Chris Johnson, Vice President of Fighter and Mobility Programs, said, in addition to being in that “sweet spot,” the PW800 is perfectly matched to the mission. “The PW800 is a combination of the right thrust, the right physical size, and very low weight to provide all the required aircraft performance with exceptionally low fuel consumption,” he said.
The PW800 will stay on wing for decades longer than the RFP requires, Johnson said, and will meet or exceed every capability requirement. While the engine is almost the same dimensional size as the legacy TF33, the combined weight savings over eight engines is 5,000 pounds. That means less wing stress, improved fuel efficiency, and increased capacity for under-wing payloads.
No other option delivers so much weight savings, Johnson said. “The nearest competitor is over 3,000 pounds heavier than the PW800 [for all eight engines],” Johnson said. The other competitors are as much as 6,000 pounds heavier.
As a modern, commercial engine, “the PW800 is fundamentally designed for long life,” said Paraag Borwankar, associate director for PW800 customer programs at Pratt & Whitney. “This design philosophy means the engine won’t require its first overhaul until well beyond the expected life of the B-52 program.”
The PW800 features large access panels to facilitate inspections and a modular design that supports quick access to swap out line-replaceable units (LRU), ensuring rapid intervention capability for Air Force maintenance crews and high mission-readiness rates.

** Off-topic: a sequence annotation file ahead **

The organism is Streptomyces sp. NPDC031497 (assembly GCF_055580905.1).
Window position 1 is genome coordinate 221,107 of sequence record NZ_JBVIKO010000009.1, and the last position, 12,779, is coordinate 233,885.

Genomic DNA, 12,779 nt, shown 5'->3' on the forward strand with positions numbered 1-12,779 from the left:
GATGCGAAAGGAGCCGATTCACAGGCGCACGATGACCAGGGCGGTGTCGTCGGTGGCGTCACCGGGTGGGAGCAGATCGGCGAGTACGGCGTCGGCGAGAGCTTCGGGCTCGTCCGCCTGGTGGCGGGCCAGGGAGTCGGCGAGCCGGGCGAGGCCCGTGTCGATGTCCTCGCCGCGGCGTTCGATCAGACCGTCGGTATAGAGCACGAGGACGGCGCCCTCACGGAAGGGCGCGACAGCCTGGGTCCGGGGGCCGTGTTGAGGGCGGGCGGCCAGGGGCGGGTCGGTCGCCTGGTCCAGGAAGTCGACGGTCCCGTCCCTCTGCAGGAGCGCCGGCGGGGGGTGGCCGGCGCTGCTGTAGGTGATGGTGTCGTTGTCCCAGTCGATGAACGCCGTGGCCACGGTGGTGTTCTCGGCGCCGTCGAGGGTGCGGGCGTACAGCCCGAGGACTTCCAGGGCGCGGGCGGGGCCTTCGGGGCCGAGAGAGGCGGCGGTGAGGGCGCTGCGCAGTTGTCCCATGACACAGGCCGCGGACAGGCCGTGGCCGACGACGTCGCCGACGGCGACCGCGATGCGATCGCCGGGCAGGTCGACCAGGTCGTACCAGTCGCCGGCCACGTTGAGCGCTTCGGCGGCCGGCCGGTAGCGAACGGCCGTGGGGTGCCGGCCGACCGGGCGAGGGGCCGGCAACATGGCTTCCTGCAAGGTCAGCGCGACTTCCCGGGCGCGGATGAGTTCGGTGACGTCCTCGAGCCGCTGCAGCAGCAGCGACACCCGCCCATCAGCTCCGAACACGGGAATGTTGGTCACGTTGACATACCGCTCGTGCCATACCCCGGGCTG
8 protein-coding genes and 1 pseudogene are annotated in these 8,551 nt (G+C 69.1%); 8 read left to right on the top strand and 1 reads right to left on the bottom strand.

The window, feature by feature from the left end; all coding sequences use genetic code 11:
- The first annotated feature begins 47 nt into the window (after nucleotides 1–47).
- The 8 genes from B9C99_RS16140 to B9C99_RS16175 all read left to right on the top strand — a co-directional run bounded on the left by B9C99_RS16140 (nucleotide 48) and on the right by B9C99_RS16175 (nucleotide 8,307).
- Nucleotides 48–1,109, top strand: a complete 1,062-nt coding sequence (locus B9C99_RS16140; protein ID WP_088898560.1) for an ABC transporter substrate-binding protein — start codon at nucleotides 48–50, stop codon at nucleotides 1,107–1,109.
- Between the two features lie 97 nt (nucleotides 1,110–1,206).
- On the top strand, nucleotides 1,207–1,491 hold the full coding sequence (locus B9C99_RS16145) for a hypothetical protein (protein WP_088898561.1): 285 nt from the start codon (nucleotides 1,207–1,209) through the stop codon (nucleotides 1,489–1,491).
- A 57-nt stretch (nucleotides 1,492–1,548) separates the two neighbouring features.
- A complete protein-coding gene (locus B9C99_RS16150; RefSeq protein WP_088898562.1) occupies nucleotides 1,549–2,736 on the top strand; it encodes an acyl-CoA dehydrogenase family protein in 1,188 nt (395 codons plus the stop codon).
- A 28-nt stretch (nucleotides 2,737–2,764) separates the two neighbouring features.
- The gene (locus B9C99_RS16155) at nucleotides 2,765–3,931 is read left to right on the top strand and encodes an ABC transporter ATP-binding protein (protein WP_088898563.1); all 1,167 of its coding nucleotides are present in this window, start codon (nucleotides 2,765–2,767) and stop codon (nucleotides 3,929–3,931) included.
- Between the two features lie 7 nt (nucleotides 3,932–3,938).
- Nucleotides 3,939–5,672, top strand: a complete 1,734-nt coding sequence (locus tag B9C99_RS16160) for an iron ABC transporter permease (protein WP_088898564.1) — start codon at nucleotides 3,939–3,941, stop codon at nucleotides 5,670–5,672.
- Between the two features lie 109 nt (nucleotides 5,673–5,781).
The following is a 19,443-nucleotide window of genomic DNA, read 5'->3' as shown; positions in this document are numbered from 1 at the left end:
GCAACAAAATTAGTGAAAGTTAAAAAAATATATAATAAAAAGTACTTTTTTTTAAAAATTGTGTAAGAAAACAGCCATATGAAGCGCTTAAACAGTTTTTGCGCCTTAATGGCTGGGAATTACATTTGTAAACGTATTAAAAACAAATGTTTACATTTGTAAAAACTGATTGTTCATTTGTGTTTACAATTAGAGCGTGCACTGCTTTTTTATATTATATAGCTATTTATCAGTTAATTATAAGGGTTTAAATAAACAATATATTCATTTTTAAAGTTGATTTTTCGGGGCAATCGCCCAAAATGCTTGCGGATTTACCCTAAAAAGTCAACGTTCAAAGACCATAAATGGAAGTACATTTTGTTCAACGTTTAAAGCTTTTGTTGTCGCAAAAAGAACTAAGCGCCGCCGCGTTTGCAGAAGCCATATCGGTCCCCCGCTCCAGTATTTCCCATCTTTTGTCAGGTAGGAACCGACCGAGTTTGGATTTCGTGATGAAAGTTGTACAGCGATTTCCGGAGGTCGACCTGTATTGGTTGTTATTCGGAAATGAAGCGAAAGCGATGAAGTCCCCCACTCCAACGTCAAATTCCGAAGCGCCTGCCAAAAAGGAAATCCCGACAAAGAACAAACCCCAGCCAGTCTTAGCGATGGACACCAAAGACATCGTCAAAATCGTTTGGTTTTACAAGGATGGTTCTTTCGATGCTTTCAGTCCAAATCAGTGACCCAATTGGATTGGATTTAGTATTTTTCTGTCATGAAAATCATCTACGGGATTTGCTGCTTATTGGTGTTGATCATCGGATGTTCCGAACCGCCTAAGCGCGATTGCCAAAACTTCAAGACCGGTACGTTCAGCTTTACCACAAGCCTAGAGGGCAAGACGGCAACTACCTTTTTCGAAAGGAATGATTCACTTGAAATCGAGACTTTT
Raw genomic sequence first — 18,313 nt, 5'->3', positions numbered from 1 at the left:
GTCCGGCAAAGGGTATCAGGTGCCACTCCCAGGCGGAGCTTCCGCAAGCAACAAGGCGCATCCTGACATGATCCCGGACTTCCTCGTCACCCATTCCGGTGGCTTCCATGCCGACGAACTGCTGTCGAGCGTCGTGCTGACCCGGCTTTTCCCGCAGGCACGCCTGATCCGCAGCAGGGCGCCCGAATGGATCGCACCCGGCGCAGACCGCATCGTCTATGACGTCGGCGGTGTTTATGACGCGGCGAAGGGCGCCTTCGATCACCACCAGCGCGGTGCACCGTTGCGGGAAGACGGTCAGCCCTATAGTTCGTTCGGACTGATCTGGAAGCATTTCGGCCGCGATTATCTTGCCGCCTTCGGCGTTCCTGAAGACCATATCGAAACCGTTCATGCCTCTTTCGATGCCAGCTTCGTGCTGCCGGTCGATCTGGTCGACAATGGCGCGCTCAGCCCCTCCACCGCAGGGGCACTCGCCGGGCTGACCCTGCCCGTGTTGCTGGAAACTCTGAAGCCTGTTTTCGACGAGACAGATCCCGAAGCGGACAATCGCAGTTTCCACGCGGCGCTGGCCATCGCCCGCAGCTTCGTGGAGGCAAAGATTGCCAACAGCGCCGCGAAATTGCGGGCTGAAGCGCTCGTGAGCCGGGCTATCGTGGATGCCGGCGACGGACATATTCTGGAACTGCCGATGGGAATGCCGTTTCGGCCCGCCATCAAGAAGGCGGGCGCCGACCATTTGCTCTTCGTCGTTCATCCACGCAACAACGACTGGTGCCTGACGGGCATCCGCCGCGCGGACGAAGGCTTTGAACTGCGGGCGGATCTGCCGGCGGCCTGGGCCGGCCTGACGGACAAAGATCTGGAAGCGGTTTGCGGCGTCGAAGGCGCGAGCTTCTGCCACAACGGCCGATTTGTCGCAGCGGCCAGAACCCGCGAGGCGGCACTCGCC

For those rare cases where more extensive maintenance is necessary, Pratt & Whitney has invested $30 million in its Bridgeport, W.Va., maintenance, repair, and overhaul facility, which is dedicated to working on PW800 engines.
“The thing about this program is that the PW800 just works. It really does,” said Johnson. Not that this was easy or without effort, he added. “We’re integrating an electronically controlled entity into what used to be a hydraulically controlled aircraft,” Johnson explained. It’s complex, but a workable challenge. “The system engineering works. It’s all been pretty seamless.”
The Air Force will rely on the B-52 for decades longer as the stand-off element of a multi-level bomber strategy. In hotly contested airspace, the B-2 Spirit and stealthy F-22 and F-35 fighter aircraft will penetrate air defenses and attack as “stand-in” forces, while B-52s and B-1s, without their radar-evading properties, will be used as “stand-off” forces, firing weapons from a safe distance and benefitting from the increased range and loiter times the PW800 will deliver. B-52s can also serve as nuclear-capable bombers and for close air support of ground combat troops, as was frequently the case in Afghanistan and Iraq.
“We understand the critical role the B-52 plays in defending our country and protecting freedom around the world,” Moeller said. “We’re committed to providing a propulsion solution that keeps the B-52 operationally viable for decades to come. And we look forward to the opportunity to continue this partnership with the USAF to power the B-52 with the PW800.”